The home secretary’s drive to ensure that full passport checks are carried out at Britain’s borders has only been achieved at the expense of less rigorous screening for illegal migrants and fewer seizures of some types of drugs and weapons, says Whitehall’s spending watchdog.
The National Audit Office reveals today that a “culture of fear” was operating within the recently formed border force, with staff reluctant to report instances when other duties have been neglected in order to tackle passport queues, for fear of the consequences. Any failures to carry out full passport checks have to be reported directly to the home secretary.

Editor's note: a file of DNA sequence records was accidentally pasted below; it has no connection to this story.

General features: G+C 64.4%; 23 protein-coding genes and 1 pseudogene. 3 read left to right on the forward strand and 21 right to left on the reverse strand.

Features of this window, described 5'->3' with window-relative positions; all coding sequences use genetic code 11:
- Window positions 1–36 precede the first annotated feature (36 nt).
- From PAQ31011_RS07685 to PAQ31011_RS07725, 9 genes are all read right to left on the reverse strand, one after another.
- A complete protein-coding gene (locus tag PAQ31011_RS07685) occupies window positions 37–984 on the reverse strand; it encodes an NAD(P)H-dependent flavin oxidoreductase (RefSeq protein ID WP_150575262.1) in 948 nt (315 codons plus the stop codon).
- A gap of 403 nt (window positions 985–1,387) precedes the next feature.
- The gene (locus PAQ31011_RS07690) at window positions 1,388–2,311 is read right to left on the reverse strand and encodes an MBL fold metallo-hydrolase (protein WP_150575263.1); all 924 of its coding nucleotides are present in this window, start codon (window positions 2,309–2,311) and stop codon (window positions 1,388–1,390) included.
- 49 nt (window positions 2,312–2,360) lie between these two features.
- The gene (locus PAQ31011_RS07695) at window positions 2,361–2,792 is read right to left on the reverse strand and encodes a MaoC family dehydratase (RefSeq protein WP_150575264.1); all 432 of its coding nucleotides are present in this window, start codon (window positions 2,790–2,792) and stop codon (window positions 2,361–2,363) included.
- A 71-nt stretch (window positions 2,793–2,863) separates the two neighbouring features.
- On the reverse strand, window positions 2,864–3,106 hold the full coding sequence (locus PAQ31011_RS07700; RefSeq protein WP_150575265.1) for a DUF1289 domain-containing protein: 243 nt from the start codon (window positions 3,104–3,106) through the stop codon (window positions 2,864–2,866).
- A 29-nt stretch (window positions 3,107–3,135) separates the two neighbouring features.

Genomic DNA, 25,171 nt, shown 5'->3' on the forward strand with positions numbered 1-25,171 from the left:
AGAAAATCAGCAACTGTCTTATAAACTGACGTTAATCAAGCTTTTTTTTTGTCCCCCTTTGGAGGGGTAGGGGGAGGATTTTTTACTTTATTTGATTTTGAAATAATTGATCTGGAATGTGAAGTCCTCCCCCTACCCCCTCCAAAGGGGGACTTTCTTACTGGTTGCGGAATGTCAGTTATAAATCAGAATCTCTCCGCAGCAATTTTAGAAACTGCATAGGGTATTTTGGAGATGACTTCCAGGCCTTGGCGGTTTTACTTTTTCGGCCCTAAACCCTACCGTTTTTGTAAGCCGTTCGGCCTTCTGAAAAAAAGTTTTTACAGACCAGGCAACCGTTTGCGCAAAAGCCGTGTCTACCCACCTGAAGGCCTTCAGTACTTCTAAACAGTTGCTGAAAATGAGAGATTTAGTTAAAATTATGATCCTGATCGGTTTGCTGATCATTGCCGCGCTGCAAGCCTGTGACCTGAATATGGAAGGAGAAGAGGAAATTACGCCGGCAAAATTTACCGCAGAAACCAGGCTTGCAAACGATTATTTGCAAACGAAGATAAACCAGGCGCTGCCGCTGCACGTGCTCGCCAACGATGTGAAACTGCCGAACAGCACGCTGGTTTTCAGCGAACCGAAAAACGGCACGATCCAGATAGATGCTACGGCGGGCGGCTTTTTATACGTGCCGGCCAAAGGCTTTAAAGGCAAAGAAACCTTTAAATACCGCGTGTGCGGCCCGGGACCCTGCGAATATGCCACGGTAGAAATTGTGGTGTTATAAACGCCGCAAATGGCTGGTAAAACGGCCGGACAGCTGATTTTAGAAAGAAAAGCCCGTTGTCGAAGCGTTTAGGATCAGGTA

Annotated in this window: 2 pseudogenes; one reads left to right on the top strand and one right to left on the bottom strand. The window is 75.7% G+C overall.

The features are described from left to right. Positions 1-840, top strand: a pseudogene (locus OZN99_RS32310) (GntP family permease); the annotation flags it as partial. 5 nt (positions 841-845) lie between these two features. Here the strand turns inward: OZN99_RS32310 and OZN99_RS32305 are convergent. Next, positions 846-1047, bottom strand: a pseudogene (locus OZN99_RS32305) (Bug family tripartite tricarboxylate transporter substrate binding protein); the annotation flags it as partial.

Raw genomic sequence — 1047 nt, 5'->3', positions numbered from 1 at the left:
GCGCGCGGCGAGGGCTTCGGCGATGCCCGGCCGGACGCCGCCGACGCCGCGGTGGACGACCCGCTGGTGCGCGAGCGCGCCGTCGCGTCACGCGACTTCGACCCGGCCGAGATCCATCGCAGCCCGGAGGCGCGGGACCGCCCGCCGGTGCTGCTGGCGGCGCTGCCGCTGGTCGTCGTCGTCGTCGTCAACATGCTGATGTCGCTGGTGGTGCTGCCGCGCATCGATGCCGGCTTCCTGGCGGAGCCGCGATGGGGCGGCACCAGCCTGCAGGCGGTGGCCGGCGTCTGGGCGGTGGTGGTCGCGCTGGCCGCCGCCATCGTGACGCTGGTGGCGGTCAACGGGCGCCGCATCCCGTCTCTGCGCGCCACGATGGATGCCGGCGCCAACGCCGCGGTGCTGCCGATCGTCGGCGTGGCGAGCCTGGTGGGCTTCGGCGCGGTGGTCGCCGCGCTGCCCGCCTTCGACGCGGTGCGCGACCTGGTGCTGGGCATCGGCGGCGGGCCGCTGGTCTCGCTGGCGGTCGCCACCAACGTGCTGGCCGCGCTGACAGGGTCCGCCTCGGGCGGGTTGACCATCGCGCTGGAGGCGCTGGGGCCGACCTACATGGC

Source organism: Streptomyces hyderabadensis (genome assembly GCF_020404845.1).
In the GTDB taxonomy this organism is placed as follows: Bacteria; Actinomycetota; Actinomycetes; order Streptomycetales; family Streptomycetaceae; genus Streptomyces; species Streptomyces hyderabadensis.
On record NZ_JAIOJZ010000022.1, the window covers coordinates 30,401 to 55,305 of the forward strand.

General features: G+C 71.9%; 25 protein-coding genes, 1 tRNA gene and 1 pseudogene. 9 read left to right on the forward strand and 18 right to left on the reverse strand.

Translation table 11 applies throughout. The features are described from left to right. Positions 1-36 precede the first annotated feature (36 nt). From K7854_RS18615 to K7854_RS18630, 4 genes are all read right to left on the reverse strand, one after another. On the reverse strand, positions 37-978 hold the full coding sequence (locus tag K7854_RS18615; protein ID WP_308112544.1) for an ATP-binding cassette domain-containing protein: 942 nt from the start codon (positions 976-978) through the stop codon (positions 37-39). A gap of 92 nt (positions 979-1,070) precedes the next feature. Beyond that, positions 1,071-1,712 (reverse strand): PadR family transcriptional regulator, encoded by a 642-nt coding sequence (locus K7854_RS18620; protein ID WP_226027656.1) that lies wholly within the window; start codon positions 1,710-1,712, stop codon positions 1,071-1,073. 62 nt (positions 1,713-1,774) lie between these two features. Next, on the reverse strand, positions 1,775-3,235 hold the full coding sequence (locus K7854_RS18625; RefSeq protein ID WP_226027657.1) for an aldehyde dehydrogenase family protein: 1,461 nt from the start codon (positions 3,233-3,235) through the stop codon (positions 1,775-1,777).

Theresa May split the 8,400-strong UK Border Force off from the UK Border Agency in March 2012 after a row over the lifting of some passport checks, which led to the suspension and then resignation of the then UKBA head, Brodie Clark. The new organisation ran into immediate trouble in the run-up to the 2012 Olympics when emergency measures had to be taken to deal with passport queues of up to four hours as a result of May’s decision to abandon the “risk-based approach” to checks